Key Figures

Key Figures

Key Figures

Asclepius2

Aesclepius (pronounced ASS-CLEEP-EEUS) was a hugely important
God to both the Greeks and Romans due to his legendary skills as a healer.

Asclepius

He was the son of Apollo and was taught his healing skills from Chiron
the Centaur. The most famous temples of Asclepius were located in
Epidaurus, Pergamum and the island of Kos.

During a plague in Rome in 292 BC, an envoy from the city left for the
Temple of Asclepius in Epidaurus to seek relief from the illness. A
Sacred snake was sent to Rome by boat, which slithered off when
the boat reached Tiber Island, and it was there that the first Roman
temple to Asclepius was founded.

Although no temples of Asclepius have been discovered in Britain, many
altars dedicated to him have been found in Roman settlements such
as Chester, Lancaster, Chichester and in forts along Hadrian’s Wall.

Statue of Asclepius in the Capitoline Museum, Rome.

Daughters of Asclepius:

  • Panacea (the goddess of universal remedy)
  • Hygieia (the goddess of cleanliness & sanitation)
  • Aceso (the goddess of the healing process)
  • Aglæa (the goddess of beauty, splendor, and adornment)

The Staff of Asclepius

Asclepius is often associated with the snakes which lived in his temples. It is possible that the shedding of skin was symbolic of rejuvenating the body. The god is often seen carrying a staff entwined by a snake, which is still used today as symbols for chemists, ambulances or doctors surgeries.

Galen

Galen was a physician and the most famous doctor and scientist in the Roman empire. Born around 130 AD in the ancient Greek city of Pergamum located in modern day Turkey, he was doctor to four Roman emperors. Galen practised Hippocratic medicine, but become an innovator in his own right.

"look at the human skeleton with your own eyes"

Galen of Pergamum

 

 

 

Galen believed that the study of anatomy was crucial to improving medical knowledge. Unfortunately, for Galen, Roman law banned dissection of humans and therefore Galen had to limit his dissection to animals such as monkeys and pigs, famously dissected a squealing pig to demonstrating the effect of severing the laryngeal nerve.

Galen demonstrating the loss of vocalisation after severing the laryngeal nerve of a pig. Image courtesy of the Yale University Harvey Cushing/John Hay Whitney Medical Library.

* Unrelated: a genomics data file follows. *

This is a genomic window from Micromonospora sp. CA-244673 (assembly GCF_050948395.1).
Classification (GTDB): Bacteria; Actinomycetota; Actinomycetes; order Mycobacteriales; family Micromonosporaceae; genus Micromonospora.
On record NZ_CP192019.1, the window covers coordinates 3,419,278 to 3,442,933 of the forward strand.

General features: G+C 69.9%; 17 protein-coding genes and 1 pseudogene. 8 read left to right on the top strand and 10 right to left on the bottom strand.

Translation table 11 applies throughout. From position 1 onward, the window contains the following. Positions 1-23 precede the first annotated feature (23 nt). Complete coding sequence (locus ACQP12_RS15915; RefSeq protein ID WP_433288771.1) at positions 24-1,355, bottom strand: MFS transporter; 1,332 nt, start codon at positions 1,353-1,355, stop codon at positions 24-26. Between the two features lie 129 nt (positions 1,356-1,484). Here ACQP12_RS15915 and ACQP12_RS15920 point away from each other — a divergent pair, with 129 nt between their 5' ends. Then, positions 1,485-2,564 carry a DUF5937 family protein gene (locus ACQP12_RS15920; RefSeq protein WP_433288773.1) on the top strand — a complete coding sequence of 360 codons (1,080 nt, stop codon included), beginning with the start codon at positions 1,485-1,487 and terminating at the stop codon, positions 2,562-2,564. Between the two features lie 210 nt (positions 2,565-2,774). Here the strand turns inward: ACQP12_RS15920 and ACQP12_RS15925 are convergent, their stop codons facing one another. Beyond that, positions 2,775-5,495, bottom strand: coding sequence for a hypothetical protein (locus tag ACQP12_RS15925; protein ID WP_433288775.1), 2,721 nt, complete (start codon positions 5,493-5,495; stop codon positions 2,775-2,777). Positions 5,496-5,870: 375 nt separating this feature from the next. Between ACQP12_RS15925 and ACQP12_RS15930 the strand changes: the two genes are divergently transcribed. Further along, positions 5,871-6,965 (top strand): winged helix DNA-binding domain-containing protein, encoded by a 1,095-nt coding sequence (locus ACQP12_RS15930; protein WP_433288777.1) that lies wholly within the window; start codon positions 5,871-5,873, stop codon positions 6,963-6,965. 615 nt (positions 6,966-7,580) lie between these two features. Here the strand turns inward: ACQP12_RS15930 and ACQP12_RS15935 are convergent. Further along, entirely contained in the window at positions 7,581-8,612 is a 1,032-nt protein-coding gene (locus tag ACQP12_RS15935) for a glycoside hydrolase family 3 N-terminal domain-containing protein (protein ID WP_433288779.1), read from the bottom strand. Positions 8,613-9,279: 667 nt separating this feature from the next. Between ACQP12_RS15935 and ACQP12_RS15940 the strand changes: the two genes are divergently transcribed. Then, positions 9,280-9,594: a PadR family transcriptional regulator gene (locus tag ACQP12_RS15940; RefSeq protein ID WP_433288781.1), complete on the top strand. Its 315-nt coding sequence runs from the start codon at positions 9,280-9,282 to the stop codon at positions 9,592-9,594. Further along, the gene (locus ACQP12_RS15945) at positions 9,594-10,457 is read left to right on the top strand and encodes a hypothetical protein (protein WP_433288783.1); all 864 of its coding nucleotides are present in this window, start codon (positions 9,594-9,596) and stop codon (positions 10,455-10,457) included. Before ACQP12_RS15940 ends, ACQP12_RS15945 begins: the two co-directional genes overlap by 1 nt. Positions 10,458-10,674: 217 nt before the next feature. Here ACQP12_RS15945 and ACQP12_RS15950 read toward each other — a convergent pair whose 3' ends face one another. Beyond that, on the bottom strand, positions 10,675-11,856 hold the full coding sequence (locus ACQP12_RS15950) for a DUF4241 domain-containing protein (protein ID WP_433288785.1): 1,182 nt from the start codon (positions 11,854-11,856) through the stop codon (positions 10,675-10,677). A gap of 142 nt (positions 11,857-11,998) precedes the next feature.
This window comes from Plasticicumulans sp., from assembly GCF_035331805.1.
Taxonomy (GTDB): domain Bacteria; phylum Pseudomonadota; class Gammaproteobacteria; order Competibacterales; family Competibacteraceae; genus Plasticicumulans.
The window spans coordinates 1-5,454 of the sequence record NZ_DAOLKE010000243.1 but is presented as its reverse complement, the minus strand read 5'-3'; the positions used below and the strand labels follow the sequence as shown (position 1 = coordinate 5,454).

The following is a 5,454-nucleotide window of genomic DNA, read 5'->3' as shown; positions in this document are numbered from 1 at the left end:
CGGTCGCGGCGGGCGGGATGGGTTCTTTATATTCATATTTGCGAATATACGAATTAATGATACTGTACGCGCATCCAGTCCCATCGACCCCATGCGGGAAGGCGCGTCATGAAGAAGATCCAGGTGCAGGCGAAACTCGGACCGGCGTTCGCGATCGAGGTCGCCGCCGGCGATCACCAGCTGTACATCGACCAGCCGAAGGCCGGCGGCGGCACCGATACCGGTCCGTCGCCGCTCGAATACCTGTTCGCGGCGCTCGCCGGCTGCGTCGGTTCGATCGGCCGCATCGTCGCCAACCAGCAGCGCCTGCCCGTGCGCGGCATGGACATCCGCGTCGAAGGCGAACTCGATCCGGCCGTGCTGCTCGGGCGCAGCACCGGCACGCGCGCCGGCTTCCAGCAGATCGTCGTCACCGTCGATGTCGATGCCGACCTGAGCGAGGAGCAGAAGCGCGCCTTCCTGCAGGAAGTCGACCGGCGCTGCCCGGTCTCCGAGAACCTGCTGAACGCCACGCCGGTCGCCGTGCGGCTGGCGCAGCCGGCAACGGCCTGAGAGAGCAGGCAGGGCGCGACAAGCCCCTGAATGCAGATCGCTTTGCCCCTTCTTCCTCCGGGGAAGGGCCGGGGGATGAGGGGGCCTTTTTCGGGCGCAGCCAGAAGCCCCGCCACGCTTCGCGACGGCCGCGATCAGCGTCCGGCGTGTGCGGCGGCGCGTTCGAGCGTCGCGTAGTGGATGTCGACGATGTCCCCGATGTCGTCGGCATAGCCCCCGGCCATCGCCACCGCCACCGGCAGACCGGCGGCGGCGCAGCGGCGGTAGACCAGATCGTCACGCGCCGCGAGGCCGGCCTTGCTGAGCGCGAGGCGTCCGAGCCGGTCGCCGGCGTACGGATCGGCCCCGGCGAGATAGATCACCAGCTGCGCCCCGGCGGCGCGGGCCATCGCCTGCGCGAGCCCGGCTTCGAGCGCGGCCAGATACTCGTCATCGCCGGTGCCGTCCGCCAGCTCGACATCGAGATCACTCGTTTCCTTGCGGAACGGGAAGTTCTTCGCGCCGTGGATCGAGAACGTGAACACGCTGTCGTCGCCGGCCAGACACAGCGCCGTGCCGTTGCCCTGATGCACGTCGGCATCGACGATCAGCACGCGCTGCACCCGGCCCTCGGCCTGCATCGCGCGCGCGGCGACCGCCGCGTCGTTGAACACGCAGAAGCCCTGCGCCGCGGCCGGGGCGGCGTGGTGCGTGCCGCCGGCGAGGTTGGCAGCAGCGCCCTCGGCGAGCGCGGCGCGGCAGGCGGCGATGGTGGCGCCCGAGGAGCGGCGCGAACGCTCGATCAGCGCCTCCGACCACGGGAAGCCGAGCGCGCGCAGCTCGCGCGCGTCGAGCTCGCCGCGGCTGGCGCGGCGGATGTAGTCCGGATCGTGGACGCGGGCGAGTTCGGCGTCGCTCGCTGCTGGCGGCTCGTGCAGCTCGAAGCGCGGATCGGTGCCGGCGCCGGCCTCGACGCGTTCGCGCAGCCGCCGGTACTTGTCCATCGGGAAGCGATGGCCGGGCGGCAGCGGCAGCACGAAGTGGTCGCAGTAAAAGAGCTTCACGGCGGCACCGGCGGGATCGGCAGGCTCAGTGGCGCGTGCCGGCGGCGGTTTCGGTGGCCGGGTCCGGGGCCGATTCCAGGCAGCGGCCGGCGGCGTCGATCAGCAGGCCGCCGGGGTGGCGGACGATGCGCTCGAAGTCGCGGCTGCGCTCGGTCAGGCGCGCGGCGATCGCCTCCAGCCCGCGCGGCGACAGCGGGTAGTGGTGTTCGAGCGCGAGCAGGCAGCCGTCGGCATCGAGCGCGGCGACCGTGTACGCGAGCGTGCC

Galen also learned a great deal working with the gladiators in the arena, whose wounds often allowed Galen an opportunity to see the inner workings of the human body. Access to living specimens no doubt empowered Galen to be able to perform many advanced surgical procedures including eye and brain surgery.

"windows into the body"

Galen of Pergamum

Galen’s Legacy

Galen was a prolific author, writing 300 books and articles ensuring his theories dominated throughout the Middle Ages until his ideas began to be challenged during the Renaissance by anatomist and doctor Andreas Vesalius. This was primarily achieved by the demonstration through dissection of flaws in Galen’s work, which incorrectly identified anatomical features in humans which are actually found in monkeys.

Hippocrates2

"Men believe only that it is a divine disease because of their ignorance and amazement." - Hippocrates

Hippocrates is widely recognised as the ‘father’ of modern medicine. He was a Greek physician born on the island of Kos around 2500 years ago.

Hippocrates was important for rejecting the idea that Gods caused illness, and instead believed that disease was caused by natural means. He also followed the concept of ‘prognosis’ - predicting the outcome of a disease through the experience of observing and recording symptoms of patients.

The teachings of Hippocrates were widely distributed throughout the ancient world, and were profoundly influential to other important medical figures such as Galen.


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